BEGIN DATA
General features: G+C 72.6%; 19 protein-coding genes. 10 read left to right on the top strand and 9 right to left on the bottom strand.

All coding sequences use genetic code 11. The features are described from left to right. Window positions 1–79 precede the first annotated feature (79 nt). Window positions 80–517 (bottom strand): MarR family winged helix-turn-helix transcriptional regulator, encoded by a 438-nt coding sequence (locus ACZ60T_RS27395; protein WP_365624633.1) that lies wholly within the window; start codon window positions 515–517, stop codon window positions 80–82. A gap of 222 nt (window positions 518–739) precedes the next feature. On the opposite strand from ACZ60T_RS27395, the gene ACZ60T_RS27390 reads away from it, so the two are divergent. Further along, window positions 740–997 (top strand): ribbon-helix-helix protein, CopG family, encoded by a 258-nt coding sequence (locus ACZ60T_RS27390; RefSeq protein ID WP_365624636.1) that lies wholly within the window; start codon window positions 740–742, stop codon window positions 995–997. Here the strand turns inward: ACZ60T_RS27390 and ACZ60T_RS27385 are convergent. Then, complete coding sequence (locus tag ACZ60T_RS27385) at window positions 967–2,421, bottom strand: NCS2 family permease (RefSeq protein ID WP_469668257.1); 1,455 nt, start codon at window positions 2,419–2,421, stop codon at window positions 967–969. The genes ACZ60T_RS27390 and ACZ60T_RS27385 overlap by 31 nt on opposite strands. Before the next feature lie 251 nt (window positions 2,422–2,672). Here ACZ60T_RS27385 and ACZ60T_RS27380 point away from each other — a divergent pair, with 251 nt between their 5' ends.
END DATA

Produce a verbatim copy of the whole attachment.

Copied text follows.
General features: G+C 72.6%; 19 protein-coding genes. 10 read left to right on the top strand and 9 right to left on the bottom strand.

All coding sequences use genetic code 11. The features are described from left to right. Window positions 1–79 precede the first annotated feature (79 nt). Window positions 80–517 (bottom strand): MarR family winged helix-turn-helix transcriptional regulator, encoded by a 438-nt coding sequence (locus ACZ60T_RS27395; protein WP_365624633.1) that lies wholly within the window; start codon window positions 515–517, stop codon window positions 80–82. A gap of 222 nt (window positions 518–739) precedes the next feature. On the opposite strand from ACZ60T_RS27395, the gene ACZ60T_RS27390 reads away from it, so the two are divergent. Further along, window positions 740–997 (top strand): ribbon-helix-helix protein, CopG family, encoded by a 258-nt coding sequence (locus ACZ60T_RS27390; RefSeq protein ID WP_365624636.1) that lies wholly within the window; start codon window positions 740–742, stop codon window positions 995–997. Here the strand turns inward: ACZ60T_RS27390 and ACZ60T_RS27385 are convergent. Then, complete coding sequence (locus tag ACZ60T_RS27385) at window positions 967–2,421, bottom strand: NCS2 family permease (RefSeq protein ID WP_469668257.1); 1,455 nt, start codon at window positions 2,419–2,421, stop codon at window positions 967–969. The genes ACZ60T_RS27390 and ACZ60T_RS27385 overlap by 31 nt on opposite strands. Before the next feature lie 251 nt (window positions 2,422–2,672). Here ACZ60T_RS27385 and ACZ60T_RS27380 point away from each other — a divergent pair, with 251 nt between their 5' ends.